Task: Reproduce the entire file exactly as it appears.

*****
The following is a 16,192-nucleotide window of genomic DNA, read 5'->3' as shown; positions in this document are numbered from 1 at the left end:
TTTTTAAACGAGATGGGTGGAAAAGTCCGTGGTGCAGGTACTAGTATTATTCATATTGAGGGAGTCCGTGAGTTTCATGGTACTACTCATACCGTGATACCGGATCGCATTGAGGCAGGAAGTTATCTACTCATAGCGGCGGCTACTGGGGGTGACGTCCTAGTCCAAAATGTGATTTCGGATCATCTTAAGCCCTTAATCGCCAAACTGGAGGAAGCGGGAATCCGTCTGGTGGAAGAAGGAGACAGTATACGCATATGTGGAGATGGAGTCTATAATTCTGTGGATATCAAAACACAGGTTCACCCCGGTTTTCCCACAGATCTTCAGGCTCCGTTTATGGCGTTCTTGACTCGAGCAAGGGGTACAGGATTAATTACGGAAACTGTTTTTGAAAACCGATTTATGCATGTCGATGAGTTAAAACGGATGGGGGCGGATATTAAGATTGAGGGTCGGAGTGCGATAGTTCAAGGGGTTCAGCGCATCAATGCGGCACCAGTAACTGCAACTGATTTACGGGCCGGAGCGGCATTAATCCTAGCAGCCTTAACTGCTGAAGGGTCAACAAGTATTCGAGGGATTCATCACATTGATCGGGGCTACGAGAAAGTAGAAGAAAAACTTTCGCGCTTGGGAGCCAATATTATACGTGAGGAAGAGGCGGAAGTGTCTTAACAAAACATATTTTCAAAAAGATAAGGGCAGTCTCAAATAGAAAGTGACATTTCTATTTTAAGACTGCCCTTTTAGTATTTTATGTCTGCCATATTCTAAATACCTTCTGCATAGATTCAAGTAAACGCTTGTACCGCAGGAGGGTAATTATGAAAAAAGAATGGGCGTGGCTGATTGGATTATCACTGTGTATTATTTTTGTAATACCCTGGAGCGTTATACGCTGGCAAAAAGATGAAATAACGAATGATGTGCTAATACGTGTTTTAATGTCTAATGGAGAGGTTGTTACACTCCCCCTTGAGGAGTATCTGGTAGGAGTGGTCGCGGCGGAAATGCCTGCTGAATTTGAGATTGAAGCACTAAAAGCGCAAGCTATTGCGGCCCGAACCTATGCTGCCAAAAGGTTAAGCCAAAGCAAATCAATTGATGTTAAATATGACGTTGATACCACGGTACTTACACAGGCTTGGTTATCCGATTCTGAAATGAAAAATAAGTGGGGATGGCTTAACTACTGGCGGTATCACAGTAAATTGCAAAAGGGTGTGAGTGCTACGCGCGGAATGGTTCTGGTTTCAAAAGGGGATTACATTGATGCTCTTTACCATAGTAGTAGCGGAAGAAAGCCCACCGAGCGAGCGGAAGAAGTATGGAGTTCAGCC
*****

The following is a 16,192-nucleotide window of genomic DNA, read 5'->3' as shown; positions in this document are numbered from 1 at the left end:
TTTTTAAACGAGATGGGTGGAAAAGTCCGTGGTGCAGGTACTAGTATTATTCATATTGAGGGAGTCCGTGAGTTTCATGGTACTACTCATACCGTGATACCGGATCGCATTGAGGCAGGAAGTTATCTACTCATAGCGGCGGCTACTGGGGGTGACGTCCTAGTCCAAAATGTGATTTCGGATCATCTTAAGCCCTTAATCGCCAAACTGGAGGAAGCGGGAATCCGTCTGGTGGAAGAAGGAGACAGTATACGCATATGTGGAGATGGAGTCTATAATTCTGTGGATATCAAAACACAGGTTCACCCCGGTTTTCCCACAGATCTTCAGGCTCCGTTTATGGCGTTCTTGACTCGAGCAAGGGGTACAGGATTAATTACGGAAACTGTTTTTGAAAACCGATTTATGCATGTCGATGAGTTAAAACGGATGGGGGCGGATATTAAGATTGAGGGTCGGAGTGCGATAGTTCAAGGGGTTCAGCGCATCAATGCGGCACCAGTAACTGCAACTGATTTACGGGCCGGAGCGGCATTAATCCTAGCAGCCTTAACTGCTGAAGGGTCAACAAGTATTCGAGGGATTCATCACATTGATCGGGGCTACGAGAAAGTAGAAGAAAAACTTTCGCGCTTGGGAGCCAATATTATACGTGAGGAAGAGGCGGAAGTGTCTTAACAAAACATATTTTCAAAAAGATAAGGGCAGTCTCAAATAGAAAGTGACATTTCTATTTTAAGACTGCCCTTTTAGTATTTTATGTCTGCCATATTCTAAATACCTTCTGCATAGATTCAAGTAAACGCTTGTACCGCAGGAGGGTAATTATGAAAAAAGAATGGGCGTGGCTGATTGGATTATCACTGTGTATTATTTTTGTAATACCCTGGAGCGTTATACGCTGGCAAAAAGATGAAATAACGAATGATGTGCTAATACGTGTTTTAATGTCTAATGGAGAGGTTGTTACACTCCCCCTTGAGGAGTATCTGGTAGGAGTGGTCGCGGCGGAAATGCCTGCTGAATTTGAGATTGAAGCACTAAAAGCGCAAGCTATTGCGGCCCGAACCTATGCTGCCAAAAGGTTAAGCCAAAGCAAATCAATTGATGTTAAATATGACGTTGATACCACGGTACTTACACAGGCTTGGTTATCCGATTCTGAAATGAAAAATAAGTGGGGATGGCTTAACTACTGGCGGTATCACAGTAAATTGCAAAAGGGTGTGAGTGCTACGCGCGGAATGGTTCTGGTTTCAAAAGGGGATTACATTGATGCTCTTTACCATAGTAGTAGCGGAAGAAAGCCCACCGAGCGAGCGGAAGAAGTATGGAGTTCAGCC